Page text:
While the boys were at the gym, Gordon's design team made over the restaurant. Irene and Peter are stunned at how beautiful it looks with red walls and tablecloths bringing in the warmth. "You brought the old Seascape back," Marilyn says. "Even the barstools!" She feels great when she sees her photo on the wall as part of the Seascape's history.
With the staff reinvigorated, Gordon has found a new head chef named Scott and shows him some new recipes. The staff loves the new menu as they taste each dish. Next, Gordon needs to show Peter how to be a proper host. He brings in Jean Baptiste, the maitre d' at his New York City restaurant who has grown up in the French restaurant industry. Jean Baptiste recommends Peter wear a jacket and walk around the dining room more elegantly.
Gordon thinks the reopening all rests on Peter's shoulders. Everyone is excited and the tables fill. There's a 20 minute wait. Jean Baptiste gives Peter some tips about handling the wait, but he's doesn't think it's going well. Gordon encourages Peter to step up. The food orders pile up, and the waitresses are flustered. It's now up to Peter to manage the dining room. Even Marilyn is disappointed that the food is not coming out. Scott is annoyed because the wait staff isn't operating properly.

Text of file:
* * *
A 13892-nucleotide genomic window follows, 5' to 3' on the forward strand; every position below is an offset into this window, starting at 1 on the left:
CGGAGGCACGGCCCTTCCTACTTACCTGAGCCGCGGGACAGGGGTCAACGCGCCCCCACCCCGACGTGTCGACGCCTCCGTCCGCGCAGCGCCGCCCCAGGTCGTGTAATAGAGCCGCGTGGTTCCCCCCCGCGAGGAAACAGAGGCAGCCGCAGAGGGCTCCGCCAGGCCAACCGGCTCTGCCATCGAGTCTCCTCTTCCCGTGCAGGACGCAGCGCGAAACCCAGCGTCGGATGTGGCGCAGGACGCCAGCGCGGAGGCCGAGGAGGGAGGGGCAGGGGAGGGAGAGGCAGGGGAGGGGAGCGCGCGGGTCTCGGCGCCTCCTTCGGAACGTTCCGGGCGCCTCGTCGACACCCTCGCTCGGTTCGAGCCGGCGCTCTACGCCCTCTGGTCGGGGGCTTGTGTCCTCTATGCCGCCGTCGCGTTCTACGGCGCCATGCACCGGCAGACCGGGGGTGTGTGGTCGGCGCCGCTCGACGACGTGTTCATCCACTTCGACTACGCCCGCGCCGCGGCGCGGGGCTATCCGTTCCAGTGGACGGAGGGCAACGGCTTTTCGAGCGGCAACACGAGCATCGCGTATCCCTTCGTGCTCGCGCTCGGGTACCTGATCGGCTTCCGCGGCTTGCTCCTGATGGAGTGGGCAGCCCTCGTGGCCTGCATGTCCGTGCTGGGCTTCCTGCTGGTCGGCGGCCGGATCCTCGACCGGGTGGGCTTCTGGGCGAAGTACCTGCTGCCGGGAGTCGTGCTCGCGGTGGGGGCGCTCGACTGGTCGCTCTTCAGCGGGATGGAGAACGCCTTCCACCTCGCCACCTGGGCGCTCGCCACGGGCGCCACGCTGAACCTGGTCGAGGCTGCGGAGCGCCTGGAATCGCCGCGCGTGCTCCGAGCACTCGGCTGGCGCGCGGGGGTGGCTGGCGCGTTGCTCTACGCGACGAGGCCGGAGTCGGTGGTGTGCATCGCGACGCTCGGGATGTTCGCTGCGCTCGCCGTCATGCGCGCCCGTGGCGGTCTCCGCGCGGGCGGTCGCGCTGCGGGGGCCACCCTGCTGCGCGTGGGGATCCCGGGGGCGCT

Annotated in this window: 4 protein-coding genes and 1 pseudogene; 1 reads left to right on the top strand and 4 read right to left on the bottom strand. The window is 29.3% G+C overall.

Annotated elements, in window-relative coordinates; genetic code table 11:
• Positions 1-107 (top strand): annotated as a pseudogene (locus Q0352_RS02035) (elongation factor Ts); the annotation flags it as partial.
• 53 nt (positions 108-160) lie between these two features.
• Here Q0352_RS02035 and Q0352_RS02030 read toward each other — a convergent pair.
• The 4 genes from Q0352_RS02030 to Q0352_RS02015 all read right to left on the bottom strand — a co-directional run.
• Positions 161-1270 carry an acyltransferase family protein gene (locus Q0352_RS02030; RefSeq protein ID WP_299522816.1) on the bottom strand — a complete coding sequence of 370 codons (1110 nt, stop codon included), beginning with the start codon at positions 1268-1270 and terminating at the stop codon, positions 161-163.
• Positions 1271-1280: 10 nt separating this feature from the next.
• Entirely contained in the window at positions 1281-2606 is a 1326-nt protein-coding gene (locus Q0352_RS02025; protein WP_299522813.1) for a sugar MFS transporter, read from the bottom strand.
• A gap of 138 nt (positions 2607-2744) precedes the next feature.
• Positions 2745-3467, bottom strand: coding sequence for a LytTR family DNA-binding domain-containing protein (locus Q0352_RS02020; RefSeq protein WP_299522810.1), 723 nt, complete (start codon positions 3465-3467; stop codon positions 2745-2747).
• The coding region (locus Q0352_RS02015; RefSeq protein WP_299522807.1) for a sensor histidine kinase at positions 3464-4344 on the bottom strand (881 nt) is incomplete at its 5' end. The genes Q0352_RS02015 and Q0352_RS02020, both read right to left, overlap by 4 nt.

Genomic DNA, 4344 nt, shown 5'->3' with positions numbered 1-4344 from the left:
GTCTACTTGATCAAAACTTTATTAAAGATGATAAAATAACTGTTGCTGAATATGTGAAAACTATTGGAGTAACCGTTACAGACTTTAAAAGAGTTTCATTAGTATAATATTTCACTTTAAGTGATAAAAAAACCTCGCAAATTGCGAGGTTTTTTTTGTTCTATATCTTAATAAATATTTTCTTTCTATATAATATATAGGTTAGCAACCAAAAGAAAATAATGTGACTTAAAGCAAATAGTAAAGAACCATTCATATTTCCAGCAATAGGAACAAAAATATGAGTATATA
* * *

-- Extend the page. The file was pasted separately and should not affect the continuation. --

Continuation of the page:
Irene is losing her patience with her son's management and they fight. Peter blames her for not believing in him. A table that hasn't been served walks out. Gordon pulls Peter aside to calm him down and plead with him to be a good boss. Peter asks Gordon for a hug, and Gordon quickly gives it to him. Peter seems inspired by the pep talk, and he starts communicating to Scott in the kitchen. Both Jean Baptiste and Gordon take note, and the food rolls out.
After close, Gordon commends Peter. He knows customers will now come back, and insists that Peter keep it up. Gordon stays on with them during the rest of the week. He works with Scott and Peter to improve the menu's vibrancy and work with local fishermen. He then established an annual chowder cook-off at Seascape to endear the restaurant back with the community. The judge is the town mayor and the winning dish is added to the Seascape's menu.
Over the days, Scott whips the kitchen into shape. And Marilyn brought back tableside flambé, one of the restaurant's traditions. Peter is happy that, not only are they making money, but that people are smiling and happy. More importantly, Irene gains respect for her son. Peter knows that Gordon taught him to stand up and be the owner. Irene is grateful to Chef Ramsay for saving them.